The Effect of Coronary Revascularization on New-Onset Complete Atrioventricular Block Due to Acute Coronary Syndrome
Background: Coronary artery disease is one of the most common causes of complete atrioventricular block (AVB) in adults. In this study, we evaluated whether prompt revascularization of the coronary artery occlusion can ameliorate new-onset complete AVB due to acute coronary syndrome (ACS).
Methods: Five patients (4 men and 1 woman) with a mean age of 69.8 ± 7.1 years with diagnosed new-onset complete AVB and proven coronary artery disease were enrolled in the study. At the time of AVB diagnosis, 3 of the patients had acute myocardial infarction, and the other 2 patients had unstable angina pectoris. All patients underwent complete coronary bypass surgery after the diagnosis of complete AVB. A patient who underwent 2 coronary bypasses also underwent aortic valve replacement.
Results: No mortality was observed in the study group. All but one of the patients converted back to sinus rhythm after a mean interval of 30 ± 13.6 hours following revascularization procedures. Complete AVB persisted in 1 patient, and a permanent pacemaker was implanted. All patients were discharged uneventfully. The mean hospital stay was 11.4 ± 4.5 days. All patients are still being followed up after surgery; at a mean follow-up of 27.4 ± 0.9 months, there have been no further problems.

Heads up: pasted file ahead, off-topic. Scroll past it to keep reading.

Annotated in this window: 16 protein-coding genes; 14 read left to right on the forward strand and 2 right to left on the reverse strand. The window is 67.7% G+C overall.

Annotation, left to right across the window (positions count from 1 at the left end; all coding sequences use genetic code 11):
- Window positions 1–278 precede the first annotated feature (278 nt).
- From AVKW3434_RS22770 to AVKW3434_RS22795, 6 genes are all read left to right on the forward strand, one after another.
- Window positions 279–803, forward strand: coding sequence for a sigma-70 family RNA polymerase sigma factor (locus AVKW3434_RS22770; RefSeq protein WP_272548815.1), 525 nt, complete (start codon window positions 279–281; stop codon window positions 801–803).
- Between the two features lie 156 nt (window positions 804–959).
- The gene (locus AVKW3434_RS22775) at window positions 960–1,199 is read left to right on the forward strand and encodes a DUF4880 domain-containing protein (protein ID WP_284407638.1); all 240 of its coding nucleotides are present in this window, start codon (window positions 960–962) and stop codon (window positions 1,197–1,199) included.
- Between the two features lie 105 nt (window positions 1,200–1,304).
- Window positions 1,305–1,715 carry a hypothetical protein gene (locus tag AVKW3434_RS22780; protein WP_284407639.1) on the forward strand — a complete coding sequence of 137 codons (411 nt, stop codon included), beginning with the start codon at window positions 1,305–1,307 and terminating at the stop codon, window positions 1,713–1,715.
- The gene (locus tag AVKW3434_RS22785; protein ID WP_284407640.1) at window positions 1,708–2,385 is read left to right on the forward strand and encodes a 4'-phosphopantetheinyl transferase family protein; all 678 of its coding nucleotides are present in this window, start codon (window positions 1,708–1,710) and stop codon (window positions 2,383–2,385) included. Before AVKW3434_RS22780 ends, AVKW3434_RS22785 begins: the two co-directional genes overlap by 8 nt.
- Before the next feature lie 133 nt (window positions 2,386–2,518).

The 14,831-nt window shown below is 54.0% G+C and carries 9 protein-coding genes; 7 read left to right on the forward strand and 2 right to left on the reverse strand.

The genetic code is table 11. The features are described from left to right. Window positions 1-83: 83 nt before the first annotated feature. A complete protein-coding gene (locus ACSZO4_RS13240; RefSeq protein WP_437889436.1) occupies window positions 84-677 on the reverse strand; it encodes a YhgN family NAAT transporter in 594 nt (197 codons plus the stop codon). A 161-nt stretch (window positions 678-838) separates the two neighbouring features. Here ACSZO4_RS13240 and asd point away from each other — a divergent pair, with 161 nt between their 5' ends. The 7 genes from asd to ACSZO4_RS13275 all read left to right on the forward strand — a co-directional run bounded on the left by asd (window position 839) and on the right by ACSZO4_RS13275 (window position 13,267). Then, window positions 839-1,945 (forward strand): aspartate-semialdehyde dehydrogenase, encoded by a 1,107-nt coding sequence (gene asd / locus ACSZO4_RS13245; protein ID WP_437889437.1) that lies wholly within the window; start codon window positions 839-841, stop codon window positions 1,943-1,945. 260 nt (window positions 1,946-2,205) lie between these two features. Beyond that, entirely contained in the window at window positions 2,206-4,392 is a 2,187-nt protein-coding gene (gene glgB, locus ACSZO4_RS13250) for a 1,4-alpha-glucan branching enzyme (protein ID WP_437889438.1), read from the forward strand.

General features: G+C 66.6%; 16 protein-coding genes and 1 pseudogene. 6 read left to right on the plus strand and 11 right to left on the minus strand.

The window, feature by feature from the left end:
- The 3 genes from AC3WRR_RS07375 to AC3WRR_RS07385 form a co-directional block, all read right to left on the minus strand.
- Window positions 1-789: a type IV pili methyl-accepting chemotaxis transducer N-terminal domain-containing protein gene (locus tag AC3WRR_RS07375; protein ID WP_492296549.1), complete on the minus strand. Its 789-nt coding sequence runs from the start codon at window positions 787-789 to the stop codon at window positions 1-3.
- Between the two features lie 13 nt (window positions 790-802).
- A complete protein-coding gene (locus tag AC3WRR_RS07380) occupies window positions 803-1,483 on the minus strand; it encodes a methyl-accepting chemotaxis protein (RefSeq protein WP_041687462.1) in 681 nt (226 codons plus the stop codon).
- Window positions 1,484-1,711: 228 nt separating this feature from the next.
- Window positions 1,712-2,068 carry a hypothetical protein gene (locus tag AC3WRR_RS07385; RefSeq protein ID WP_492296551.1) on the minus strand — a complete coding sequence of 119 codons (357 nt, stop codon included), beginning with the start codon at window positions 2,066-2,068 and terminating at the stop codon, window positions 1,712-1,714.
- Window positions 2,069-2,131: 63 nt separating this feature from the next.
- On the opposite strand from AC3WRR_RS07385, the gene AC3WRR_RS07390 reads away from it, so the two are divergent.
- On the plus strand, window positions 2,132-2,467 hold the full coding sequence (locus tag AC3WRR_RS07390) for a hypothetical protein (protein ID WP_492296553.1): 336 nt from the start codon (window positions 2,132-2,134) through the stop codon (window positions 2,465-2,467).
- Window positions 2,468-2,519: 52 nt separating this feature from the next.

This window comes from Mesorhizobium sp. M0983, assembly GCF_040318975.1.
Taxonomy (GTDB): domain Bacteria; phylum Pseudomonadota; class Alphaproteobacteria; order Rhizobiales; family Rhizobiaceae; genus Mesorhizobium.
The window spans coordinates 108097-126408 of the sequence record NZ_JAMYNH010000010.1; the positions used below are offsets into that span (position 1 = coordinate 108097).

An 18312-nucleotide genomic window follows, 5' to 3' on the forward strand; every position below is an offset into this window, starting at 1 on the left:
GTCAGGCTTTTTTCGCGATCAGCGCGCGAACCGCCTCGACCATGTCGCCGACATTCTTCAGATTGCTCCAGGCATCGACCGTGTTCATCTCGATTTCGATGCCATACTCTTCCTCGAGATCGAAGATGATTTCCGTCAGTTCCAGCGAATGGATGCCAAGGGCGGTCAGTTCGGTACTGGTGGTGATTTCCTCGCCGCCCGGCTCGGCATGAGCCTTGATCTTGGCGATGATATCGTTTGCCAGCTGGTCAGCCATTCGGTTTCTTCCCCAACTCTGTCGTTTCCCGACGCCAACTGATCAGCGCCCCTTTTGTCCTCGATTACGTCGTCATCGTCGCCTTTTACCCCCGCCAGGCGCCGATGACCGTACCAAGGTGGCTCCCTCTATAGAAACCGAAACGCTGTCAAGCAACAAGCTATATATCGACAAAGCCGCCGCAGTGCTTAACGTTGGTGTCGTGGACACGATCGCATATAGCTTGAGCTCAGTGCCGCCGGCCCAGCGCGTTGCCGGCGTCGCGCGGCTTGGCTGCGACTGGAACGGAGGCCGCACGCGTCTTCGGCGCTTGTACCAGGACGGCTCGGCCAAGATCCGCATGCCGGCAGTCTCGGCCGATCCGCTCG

Conclusion: Coronary revascularization may ameliorate ACS-related new-onset complete AVB with an acceptable rate of successful reversion to sinus rhythm. An especially appropriate time for surgery, complete coronary revascularization, and management of myocardial protection during surgery might improve the results of coronary bypass procedures in these patients.
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